GNOME Core Projects
The core of the GNOME desktop has received a lot of attention too.
Every GNOME user has applets on his/her desktop. Mentored by Havoc Pennington, Travis Vachon worked on a easy way to setup and publish panel applets – the so called panel bundles. “Eliminating the need to build tools and package maintainers was one of the main goals behind this project”, says Travis.
Even if he had “originally thought of the extensions as written in either C or Python. The major problem [with C] is that this would make it necessary to have build tools installed”. Luckily, “Python is a whole lot more fun to write and allows a developer to really focus on the neat stuff”, says Travis.
At first, he “thought [he] would be creating a system to bundle up current panel applets for distribution.”. However “while many aspects of developing panel applets have carried over to the extension system, it is, indeed, a new system.”. Nevertheless, “converting a current Python-coded applet to an extension is pretty simple, and will actually simplify the code.”
Bundles can already be used without any modification to the GNOME desktop because they “are currently being implemented through a container applet”. However, proper integration into the panel is, according to him, “a decent distance away.”
Travis has been “particularly impressed by PyGTK, and all of the related GNOME Python bindings”. On the opposite, he says that “it would be nice to see [the panel] improved”. Indeed, “one original idea for the project was to be able to click on a link to a bundle on the web site and have it appear somewhere on the panel immediately.”. When he tried to accomplish this, “it turned out this wouldn’t be possible with the current implementation of the panel.”
From now on, “there’s a ton of work still to be done from improving the panel_extension Python module to integrating things into the panel and translating things from Python to C to make them faster.” In the meantime, Travis offers a tutorial about bundles.
Lorenzo Colitti, mentored by Owen Taylor, worked on improving the GNOME desktop’s startup time. The project’s focus has a bit shifted from the initial proposal, since Lorenzo’s mentor was more interested in “producing solid methodology and results than getting patches in”.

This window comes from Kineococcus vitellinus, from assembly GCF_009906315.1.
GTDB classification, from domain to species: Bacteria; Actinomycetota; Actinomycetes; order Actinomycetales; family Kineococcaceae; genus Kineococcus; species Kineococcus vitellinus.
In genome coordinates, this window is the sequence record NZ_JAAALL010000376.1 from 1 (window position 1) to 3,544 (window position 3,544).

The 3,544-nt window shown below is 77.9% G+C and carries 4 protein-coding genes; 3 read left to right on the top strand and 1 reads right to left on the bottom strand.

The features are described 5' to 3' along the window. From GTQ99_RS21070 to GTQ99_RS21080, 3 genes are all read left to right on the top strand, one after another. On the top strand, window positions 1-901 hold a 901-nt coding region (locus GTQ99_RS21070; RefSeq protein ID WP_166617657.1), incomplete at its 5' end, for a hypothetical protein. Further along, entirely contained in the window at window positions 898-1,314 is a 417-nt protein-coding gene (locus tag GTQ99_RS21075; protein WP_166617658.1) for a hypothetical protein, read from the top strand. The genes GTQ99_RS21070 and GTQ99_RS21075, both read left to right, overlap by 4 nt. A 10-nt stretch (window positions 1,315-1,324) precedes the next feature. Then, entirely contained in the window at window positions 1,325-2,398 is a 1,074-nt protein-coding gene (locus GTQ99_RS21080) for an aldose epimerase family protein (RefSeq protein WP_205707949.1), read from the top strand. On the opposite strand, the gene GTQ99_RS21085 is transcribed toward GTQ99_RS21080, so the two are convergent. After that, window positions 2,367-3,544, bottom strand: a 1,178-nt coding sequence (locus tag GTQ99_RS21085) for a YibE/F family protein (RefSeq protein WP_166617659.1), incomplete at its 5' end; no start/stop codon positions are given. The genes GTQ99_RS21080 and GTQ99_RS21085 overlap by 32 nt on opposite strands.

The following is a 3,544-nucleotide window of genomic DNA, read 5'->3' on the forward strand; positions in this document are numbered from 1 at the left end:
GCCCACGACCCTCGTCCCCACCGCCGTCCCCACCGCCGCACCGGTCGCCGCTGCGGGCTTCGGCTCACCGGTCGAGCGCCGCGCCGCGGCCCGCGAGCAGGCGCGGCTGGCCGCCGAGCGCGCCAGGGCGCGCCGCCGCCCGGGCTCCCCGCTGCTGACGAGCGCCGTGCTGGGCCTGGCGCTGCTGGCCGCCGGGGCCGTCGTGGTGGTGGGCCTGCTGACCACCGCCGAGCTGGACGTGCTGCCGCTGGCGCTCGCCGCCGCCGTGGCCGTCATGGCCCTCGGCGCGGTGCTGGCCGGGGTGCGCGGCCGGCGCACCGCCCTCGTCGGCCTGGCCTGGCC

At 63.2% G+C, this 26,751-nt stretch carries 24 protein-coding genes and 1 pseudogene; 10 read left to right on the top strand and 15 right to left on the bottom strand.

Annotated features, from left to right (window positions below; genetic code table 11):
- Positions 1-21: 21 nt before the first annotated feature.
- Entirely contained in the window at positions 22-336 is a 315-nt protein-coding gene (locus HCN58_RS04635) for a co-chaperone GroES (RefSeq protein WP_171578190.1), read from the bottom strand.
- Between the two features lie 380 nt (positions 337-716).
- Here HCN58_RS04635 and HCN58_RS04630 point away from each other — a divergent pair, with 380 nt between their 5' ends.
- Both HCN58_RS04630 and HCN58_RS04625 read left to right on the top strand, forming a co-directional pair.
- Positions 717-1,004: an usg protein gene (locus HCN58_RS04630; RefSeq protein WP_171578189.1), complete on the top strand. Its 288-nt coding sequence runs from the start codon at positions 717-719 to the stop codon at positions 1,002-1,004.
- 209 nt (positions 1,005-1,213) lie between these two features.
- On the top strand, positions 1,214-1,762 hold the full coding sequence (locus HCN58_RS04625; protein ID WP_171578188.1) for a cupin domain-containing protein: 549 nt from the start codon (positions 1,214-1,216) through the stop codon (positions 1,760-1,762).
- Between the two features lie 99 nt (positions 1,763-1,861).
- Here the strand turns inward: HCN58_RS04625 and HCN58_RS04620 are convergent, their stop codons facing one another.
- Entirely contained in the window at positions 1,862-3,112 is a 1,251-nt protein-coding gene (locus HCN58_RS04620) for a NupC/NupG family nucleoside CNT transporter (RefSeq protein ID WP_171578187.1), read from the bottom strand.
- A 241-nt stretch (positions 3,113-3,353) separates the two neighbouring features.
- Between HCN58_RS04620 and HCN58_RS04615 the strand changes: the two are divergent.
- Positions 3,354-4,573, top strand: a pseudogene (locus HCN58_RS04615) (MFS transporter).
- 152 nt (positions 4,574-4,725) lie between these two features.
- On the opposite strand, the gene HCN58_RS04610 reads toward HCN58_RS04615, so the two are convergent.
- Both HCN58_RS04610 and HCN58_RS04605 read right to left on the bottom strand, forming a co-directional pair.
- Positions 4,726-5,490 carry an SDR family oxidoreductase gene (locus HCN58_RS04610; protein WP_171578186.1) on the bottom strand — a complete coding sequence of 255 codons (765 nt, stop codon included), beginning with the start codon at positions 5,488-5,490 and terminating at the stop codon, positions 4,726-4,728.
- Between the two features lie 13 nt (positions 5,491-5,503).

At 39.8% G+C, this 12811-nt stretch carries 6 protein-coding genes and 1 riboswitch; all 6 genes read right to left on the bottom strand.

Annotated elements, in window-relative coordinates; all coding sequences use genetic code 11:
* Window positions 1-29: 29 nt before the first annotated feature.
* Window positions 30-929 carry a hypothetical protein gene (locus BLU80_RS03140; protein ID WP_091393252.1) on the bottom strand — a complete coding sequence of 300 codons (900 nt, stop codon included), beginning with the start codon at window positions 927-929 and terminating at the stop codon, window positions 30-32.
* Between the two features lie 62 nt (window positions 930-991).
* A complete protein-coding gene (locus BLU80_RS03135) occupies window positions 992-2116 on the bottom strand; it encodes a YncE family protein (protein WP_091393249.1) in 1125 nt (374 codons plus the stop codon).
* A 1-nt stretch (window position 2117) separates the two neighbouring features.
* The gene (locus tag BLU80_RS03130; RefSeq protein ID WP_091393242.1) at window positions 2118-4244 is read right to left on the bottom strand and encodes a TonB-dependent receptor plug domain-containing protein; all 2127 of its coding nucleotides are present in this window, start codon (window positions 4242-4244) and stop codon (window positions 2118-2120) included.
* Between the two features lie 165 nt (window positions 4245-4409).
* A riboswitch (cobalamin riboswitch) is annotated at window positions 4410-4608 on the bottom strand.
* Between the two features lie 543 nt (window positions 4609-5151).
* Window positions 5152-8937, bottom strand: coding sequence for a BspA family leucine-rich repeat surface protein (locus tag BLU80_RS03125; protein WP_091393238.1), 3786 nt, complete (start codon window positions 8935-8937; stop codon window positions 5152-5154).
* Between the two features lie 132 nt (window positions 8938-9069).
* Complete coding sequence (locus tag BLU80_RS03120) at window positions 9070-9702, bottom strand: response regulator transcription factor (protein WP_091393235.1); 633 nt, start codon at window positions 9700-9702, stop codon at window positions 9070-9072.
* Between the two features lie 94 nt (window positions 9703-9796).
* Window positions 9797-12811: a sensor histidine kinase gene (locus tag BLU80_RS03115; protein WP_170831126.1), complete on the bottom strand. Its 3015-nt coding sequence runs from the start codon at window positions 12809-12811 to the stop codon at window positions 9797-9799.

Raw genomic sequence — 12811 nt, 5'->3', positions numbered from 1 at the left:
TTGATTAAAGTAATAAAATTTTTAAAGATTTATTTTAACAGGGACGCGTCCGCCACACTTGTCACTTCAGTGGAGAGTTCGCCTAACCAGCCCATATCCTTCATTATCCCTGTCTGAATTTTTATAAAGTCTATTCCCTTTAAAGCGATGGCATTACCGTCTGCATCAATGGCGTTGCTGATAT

Lorenzo says that “Owen has been a great mentor”. They were able to meet in person. “He even put me up at his place, and we hacked together a couple of days !”, says Lorenzo. He learned that “performance monitoring is hard” and that “performance and flexibility can be conflicting goals.”
Using measurement tools such as bootchart and custom kernel modules, Lorenzo has been able find bottlenecks and modify the GNOME desktop so it starts almost 50% faster. However, he says that “some of these changes are hacks and it will take time to integrate them properly into the main code base”. However, the project is not done yet “because it’s so broad”, and Lorenzo “definitely hopes to continue hacking on it in the future.”
Mentored by Christian Kellner, Jon Manning hacked the GNOME VFS layer to bring it encrypted folder support out of the box. His original plan changed significantly, since “loopback-mounting an encrypted filesystem” included “mucking around a bit too much with permissions” and “there wasn’t any way to access the data over a network as easily as you could locally.” So they decided to encrypt the files individually with OpenSSL. This “new archive format means that we can get Nautilus to detect its type with more ease than we could if it was a filesystem”, says Jon.
He “was pretty impressed with both how thorough the GObject system [is] and how easy it was to get going”. He also found that “the interfaces Nautilus provides made developing [his] plugin nice and simple”.